UNITED STATES WOULD SUPPORT ABOUT ONE-THIRD
This is the way we have reasoned the answer:
In the first instance our Federal funding of marine science affairs today is somewhere on the order of $470 million or $480 million. Of
that amount, roughly 30 percent, roughly $150 million, is devoted to those activities which would be considered within the concept of this decade if it were ongoing today.
These are data that are collected in waters near our shores but made available internationally. And they are data collected worldwide.
Our own estimate has been that during the 10-year interval the level of this activity must increase, and now I must counsel the committee that I am only speaking for myself, not for the administration. It is my personal view that it must increase by at least a factor of three during these 10 years. That is not very fast. That is not a crash program. This is the most conservative estimate that I believe one could make of the increase in these activities.
Mr. MoSHER. The first appropriation for this, the first specific appropriation would be in fiscal year 1970 ?
Dr. WENK. We are doing some planning in fiscal year 1969, at a level of $200,000. Fiscal year 1970 would be the first year of field activities, and this growth during the next 10 years is based on this estimate and would then give you some idea of what the total would be for the entire 10 years, or the level of funding in the year 1980 as compared to the year
1970. The first few years, incidentally, will be at approximately the present level of funding because we would begin the decade with our existing capabilities, with our existing ships, but, hopefully, with new instruments, the beginning of a buoy network and the use of spacecraft. We have also been well aware of the fact that our agencies will not be able to support this concept unless they are able to have the additional funding necessary for an international program that goes well beyond the present activities.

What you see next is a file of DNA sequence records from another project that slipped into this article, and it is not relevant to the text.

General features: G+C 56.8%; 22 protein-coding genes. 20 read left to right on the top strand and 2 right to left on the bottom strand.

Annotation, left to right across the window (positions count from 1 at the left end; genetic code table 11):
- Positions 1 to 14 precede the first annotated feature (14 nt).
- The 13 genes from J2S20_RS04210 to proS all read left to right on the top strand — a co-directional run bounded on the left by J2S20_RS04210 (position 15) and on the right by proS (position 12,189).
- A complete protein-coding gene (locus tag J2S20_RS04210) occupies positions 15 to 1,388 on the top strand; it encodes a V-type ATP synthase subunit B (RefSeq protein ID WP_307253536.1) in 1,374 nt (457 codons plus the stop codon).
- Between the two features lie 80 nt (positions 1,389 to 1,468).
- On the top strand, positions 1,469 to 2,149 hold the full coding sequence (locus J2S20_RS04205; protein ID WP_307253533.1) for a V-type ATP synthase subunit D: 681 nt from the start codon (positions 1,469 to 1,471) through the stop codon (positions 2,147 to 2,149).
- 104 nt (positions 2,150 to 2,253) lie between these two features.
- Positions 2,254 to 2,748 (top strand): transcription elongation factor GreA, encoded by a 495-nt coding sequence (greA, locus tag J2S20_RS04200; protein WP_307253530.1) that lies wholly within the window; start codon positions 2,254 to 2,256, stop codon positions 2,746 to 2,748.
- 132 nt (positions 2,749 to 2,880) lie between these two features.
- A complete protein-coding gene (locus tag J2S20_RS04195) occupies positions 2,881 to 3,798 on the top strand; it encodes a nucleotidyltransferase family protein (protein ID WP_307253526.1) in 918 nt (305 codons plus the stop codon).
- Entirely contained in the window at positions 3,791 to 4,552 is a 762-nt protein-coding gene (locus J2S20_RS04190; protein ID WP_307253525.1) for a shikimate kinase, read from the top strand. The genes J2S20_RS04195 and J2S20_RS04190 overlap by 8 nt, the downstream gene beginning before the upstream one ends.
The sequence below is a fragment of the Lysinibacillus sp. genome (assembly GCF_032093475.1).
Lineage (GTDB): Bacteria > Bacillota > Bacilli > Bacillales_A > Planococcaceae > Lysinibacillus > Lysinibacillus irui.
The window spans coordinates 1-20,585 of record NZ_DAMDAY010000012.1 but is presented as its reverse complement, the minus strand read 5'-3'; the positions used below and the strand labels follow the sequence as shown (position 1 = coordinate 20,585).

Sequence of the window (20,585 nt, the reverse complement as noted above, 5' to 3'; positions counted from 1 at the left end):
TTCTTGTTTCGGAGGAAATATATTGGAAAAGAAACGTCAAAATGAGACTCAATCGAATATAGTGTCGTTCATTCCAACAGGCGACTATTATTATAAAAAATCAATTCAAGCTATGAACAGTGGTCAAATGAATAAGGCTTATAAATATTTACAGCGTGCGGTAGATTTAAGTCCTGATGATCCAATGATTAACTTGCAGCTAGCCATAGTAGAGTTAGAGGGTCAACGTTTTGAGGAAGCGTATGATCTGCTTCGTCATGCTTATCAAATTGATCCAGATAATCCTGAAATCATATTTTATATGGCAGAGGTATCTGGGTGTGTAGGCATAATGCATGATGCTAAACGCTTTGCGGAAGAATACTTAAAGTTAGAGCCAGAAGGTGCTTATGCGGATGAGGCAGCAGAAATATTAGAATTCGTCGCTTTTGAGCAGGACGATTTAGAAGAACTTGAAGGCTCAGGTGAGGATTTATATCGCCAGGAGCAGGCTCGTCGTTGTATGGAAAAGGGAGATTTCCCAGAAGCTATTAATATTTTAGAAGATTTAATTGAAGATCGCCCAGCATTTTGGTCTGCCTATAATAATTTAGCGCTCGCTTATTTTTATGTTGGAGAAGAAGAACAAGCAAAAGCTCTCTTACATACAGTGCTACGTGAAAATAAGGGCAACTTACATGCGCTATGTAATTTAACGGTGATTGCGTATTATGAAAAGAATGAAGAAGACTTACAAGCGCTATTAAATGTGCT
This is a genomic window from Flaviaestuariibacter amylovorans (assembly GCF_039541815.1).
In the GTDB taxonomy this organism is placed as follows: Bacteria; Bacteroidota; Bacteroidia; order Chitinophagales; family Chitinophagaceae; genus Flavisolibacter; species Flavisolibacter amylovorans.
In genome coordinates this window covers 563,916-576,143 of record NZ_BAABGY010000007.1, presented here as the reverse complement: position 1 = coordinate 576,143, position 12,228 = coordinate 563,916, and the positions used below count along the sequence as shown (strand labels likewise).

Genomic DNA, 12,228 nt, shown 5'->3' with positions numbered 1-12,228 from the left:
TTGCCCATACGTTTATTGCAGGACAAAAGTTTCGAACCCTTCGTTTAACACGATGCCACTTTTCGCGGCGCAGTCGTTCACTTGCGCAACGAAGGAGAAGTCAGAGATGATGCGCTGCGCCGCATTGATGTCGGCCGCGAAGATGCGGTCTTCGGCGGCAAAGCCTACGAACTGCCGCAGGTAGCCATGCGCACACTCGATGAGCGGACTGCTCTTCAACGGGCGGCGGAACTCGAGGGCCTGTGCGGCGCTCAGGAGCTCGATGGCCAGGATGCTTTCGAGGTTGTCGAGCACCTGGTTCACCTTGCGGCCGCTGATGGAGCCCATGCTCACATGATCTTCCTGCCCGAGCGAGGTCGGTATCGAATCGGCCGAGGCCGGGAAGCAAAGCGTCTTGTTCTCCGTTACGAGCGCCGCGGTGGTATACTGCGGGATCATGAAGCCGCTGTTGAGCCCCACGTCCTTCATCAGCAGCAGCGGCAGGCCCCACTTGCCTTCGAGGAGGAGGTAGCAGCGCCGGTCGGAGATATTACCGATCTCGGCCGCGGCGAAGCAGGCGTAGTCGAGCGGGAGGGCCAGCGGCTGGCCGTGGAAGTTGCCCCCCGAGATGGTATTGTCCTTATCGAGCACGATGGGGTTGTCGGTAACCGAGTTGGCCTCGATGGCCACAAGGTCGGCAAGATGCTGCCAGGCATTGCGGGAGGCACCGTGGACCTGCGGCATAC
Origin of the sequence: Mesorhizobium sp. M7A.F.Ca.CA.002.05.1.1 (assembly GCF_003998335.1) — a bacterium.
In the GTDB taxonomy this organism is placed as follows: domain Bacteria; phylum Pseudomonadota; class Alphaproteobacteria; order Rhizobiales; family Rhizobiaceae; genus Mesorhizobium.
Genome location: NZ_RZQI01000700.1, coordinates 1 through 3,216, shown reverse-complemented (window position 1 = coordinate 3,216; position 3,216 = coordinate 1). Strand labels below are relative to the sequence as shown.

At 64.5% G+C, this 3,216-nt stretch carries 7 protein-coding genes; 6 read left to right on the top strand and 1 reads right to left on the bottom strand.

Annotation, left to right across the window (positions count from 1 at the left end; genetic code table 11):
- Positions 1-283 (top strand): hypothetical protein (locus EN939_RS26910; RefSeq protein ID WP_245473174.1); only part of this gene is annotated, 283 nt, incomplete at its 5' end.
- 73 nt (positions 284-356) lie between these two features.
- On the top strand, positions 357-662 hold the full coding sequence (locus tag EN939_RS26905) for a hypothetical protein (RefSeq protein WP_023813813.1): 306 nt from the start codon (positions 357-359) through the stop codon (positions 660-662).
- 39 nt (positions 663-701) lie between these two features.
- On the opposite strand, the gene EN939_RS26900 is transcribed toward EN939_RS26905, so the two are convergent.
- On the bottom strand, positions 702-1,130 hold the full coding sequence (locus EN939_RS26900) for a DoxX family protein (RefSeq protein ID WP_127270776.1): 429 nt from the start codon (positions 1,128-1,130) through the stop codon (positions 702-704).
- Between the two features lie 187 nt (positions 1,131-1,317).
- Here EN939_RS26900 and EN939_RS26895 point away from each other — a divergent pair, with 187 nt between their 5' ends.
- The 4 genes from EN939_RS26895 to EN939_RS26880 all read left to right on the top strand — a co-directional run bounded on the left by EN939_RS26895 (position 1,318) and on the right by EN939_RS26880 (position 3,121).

We do not have a specific commitment. The estimates that I have given you are my personal estimates, and I believe that I am conservative in these. But if indeed this decade is to live up to the expectations for it, we have to realize that the benefits inevitably have to be justified and the investment would have to pay off. Funding would have to be above the present level.
Mr. MOSHER. I judge you are suggesting that we pick up one-third of the tab as sort of an incentive to the other nations, sort of a carrot. Is there any positive response from the Soviets to indicate that they would pick up their one-third or is it too early to state that?
Dr. WENK. Perhaps I could comment briefly on that and maybe Mr. Pollack would also like to comment on that and also the response from other nations.
Vice President Humphrey and the Secretary of State suggested that I visit the Soviet Union soon after the decade was proposed because they would be the other major partner in this enterprise. We approached them with exactly the kind of information that you have asked of us here, Mr. Mosher.
, I might say parenthetically that the meeting with the Soviets was conducted with a high degree of cordiality and interest, free of polem